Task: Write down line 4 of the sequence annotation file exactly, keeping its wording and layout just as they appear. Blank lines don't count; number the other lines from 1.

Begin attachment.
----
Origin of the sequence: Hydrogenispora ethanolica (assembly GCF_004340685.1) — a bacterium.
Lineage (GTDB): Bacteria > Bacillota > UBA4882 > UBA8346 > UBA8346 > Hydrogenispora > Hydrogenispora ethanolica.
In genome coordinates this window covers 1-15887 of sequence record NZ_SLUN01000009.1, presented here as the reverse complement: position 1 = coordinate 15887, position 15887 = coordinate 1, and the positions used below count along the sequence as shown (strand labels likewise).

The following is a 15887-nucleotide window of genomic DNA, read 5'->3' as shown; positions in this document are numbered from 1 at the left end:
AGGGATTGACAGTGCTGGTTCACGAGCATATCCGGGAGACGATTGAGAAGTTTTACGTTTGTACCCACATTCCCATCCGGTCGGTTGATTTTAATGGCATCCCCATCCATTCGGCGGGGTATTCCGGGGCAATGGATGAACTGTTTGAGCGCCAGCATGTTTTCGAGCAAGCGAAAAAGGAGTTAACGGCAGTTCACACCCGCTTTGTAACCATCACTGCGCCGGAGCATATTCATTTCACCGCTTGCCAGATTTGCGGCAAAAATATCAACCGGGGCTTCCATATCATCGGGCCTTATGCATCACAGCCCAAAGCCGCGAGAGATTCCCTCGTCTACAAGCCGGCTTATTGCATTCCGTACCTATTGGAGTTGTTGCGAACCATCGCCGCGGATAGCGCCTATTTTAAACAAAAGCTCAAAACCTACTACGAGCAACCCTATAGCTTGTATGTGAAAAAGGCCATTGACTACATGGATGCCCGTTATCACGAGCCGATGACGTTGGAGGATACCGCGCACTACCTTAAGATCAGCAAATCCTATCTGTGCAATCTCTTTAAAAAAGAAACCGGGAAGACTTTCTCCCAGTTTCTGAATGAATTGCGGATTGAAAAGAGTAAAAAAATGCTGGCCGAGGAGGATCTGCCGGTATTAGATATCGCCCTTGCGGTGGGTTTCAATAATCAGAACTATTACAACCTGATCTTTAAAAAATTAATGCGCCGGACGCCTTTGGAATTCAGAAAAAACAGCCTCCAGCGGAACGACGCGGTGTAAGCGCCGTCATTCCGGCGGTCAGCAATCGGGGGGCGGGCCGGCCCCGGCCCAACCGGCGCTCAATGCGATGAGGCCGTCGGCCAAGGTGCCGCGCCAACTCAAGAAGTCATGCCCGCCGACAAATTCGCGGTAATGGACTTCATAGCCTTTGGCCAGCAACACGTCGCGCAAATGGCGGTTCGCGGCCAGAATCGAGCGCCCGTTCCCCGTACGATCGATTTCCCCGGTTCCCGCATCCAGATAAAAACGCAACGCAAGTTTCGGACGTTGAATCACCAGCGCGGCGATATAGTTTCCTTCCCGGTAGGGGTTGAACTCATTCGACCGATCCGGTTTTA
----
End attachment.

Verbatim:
The following is a 15887-nucleotide window of genomic DNA, read 5'->3' as shown; positions in this document are numbered from 1 at the left end: